The personal growth influencer.

Humans are interesting, aren’t they? One moment they are hunting, gathering and killing themselves from eating unknown poisonous berries and next they are taking filtered selfies concerned with the number of likes they can get. Evolution is crazy. How would our ancestors behave if they jumped through time and landed here today?

Where am I going with this?

Well, I have always been curious about technology and its impact on our lives and mental and physical well being. Yes it has done wonders. But has it stripped us apart from our natural selves and mother nature? Do people prefer to communicate online rather than in person? Are we addicted to technology and is this unhealthy? The questions are endless.

Technology has immersed itself deeply into our daily routines, becoming a habit to check social media instead of checking in with ourselves or binge watch a series on Netflix. But the good news is, we can access some great people and information online (if you look for it).

Influencer’s dominate the media and are quite fundamental in a brands marketing strategy. Studying marketing has made me aware and more skeptical of social media influencer’s. However, my interest lays with the influencer’s in the realm of Mental Health, as I believe they have a positive agenda for society. They aim to encourage people to improve their mental health, transform their life and to become the happy successful person they aspire to be.

I can’t pick the day that my journey in ‘Self-development’ began. I do remember, having yet another downer of a day. I was in the shopping center (which I hate) and Harry Hartog caught my eye. I remembered my coach talking about this book ‘The Subtle Art Of Not Giving A Fuck’ by Mark Manson. So I went in, it was over in the ‘Self-development’ section. I probably spent 30 minutes looking at all these glorious books by these inspiring authors, already planning my next purchase.

After reading the book, I bought his next one ‘Everything is Fucked’. I really enjoyed reading these books, and getting back into reading. I enjoyed it so much that I shared it on Instagram, Classic… Friends responded to my post, sharing how these books had helped them through a tough time and shifted their perspective on life. This inspired me more.

So, for my BCM241 ethnographic project. My ‘Media Niche’ will be (subject to change) the subculture of self-development, in which sits under the umbrella of Mental Health. Ethnography is the observation and analysis of the patterns and processes in human activity. It explores cultural phenomena through methodological research processes (Christine & Immy, 2011). Autoethnography is the study of the individual experience in order to understand a cultural experience (Christine & Immy, 2011).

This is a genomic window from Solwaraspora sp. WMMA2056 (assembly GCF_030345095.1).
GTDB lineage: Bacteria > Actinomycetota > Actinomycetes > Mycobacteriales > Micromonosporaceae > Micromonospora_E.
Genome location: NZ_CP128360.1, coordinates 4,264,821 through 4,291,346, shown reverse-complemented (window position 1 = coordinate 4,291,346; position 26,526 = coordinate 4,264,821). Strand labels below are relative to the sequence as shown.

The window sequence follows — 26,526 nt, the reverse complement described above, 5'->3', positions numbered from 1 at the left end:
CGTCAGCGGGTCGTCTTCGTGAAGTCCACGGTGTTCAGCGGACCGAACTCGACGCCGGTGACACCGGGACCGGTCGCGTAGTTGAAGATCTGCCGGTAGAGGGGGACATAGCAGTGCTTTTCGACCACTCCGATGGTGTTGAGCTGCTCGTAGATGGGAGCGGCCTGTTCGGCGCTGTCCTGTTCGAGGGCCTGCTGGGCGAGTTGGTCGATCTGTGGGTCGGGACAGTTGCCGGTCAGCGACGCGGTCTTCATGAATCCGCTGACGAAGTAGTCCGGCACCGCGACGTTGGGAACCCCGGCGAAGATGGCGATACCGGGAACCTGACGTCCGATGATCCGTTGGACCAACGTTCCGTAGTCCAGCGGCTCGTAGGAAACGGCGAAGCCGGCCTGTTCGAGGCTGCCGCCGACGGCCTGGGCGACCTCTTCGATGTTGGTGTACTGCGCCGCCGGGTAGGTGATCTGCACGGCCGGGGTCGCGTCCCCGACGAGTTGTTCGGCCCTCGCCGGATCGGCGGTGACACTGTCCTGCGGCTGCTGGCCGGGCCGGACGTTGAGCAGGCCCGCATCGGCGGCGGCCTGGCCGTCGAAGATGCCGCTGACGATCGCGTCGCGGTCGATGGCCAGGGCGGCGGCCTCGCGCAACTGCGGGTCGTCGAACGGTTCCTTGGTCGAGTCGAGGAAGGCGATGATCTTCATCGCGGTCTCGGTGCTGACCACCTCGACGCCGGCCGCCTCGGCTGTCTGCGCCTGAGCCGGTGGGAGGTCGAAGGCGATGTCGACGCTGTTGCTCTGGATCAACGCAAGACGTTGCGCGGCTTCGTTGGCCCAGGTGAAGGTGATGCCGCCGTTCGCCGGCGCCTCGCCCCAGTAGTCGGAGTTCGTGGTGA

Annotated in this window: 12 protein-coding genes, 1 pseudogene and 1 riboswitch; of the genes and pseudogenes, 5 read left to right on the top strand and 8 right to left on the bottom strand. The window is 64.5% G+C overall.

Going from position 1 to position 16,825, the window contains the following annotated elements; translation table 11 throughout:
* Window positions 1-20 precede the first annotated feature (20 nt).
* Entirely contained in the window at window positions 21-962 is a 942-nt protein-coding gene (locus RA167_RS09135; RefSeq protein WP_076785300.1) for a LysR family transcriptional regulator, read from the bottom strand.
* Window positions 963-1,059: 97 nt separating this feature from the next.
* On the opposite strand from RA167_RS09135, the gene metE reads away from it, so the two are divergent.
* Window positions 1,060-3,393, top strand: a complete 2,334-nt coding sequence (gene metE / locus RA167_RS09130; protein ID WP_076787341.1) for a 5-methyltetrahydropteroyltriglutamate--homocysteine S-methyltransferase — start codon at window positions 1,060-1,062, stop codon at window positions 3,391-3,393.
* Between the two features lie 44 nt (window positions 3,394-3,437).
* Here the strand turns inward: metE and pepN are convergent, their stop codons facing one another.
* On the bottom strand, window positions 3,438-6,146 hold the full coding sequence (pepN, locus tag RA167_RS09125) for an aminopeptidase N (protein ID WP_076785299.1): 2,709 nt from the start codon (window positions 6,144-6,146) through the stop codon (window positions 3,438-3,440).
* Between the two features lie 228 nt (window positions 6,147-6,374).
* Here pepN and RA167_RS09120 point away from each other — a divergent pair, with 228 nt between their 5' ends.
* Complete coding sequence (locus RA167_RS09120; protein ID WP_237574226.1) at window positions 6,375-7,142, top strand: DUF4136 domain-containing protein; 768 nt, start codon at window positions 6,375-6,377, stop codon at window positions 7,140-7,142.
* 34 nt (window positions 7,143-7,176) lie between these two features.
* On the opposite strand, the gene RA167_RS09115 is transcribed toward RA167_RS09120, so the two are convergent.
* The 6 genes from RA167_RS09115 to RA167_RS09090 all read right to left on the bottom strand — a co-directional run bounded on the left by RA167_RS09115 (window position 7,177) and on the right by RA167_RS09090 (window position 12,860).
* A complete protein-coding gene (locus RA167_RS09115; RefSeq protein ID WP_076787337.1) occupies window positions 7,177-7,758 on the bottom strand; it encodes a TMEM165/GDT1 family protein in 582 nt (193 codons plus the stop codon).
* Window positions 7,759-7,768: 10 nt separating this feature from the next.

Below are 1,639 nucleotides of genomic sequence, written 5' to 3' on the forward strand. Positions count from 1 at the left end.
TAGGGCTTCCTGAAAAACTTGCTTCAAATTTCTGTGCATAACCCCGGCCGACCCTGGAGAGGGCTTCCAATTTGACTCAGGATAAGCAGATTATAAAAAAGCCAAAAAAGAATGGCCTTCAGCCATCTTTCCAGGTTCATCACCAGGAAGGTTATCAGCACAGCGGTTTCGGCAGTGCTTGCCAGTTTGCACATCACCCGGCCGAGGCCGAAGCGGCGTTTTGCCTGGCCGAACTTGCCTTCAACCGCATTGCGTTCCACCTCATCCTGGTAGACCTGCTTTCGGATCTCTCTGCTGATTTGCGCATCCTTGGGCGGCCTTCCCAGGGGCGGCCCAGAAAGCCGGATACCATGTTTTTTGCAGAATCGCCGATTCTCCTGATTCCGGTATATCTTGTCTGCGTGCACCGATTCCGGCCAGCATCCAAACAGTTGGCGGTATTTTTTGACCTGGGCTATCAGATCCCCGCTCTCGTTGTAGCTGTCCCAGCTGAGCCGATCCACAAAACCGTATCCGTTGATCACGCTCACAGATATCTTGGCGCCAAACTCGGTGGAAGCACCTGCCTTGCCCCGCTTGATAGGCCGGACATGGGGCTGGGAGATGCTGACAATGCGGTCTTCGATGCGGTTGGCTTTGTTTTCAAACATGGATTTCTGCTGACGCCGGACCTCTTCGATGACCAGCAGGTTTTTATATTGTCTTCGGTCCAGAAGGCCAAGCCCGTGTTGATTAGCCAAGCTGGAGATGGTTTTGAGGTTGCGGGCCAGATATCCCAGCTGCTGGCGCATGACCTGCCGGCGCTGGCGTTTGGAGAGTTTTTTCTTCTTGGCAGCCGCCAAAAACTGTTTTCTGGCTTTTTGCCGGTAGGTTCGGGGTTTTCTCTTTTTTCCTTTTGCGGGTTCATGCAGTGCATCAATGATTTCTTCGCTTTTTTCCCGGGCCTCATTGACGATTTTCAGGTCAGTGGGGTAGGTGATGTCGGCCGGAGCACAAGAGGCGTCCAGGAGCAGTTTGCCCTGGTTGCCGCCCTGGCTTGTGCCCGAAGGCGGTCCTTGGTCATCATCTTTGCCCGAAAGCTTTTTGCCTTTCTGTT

This ‘niche’ includes key industry leaders that have their own websites, best selling novels, podcasts, strong social media followings and conduct meaningful webinars. It also includes social media influencer’s without an academic degree that inspire their dedicated followers. It also includes people like me, an average person interested in the topic for personal reasons. Investigating ethnography will not only deeper my understanding of the niche, but I may undergo so personal growth myself.

Being fascinated by this topic, it would be interesting to understand why and how other people have made this journey. It goes beyond the influencers sharing their wisdom. It has developed a movement among the people. More and more I see people (who are not influencers) share their about self-care and their morning yoga routine. However, like many things, this could be a fad or just for the gram.

https://giphy.com/gifs/loG7TbqLitOPTVfg3o

References

Daymon Christine and Holloway Immy (2011) ‘Ethnography’, Qualitative Research Methods in Public Relations and Marketing Communications. Routledge: New York.

Author: yanks

half optimist half pessimist half realist

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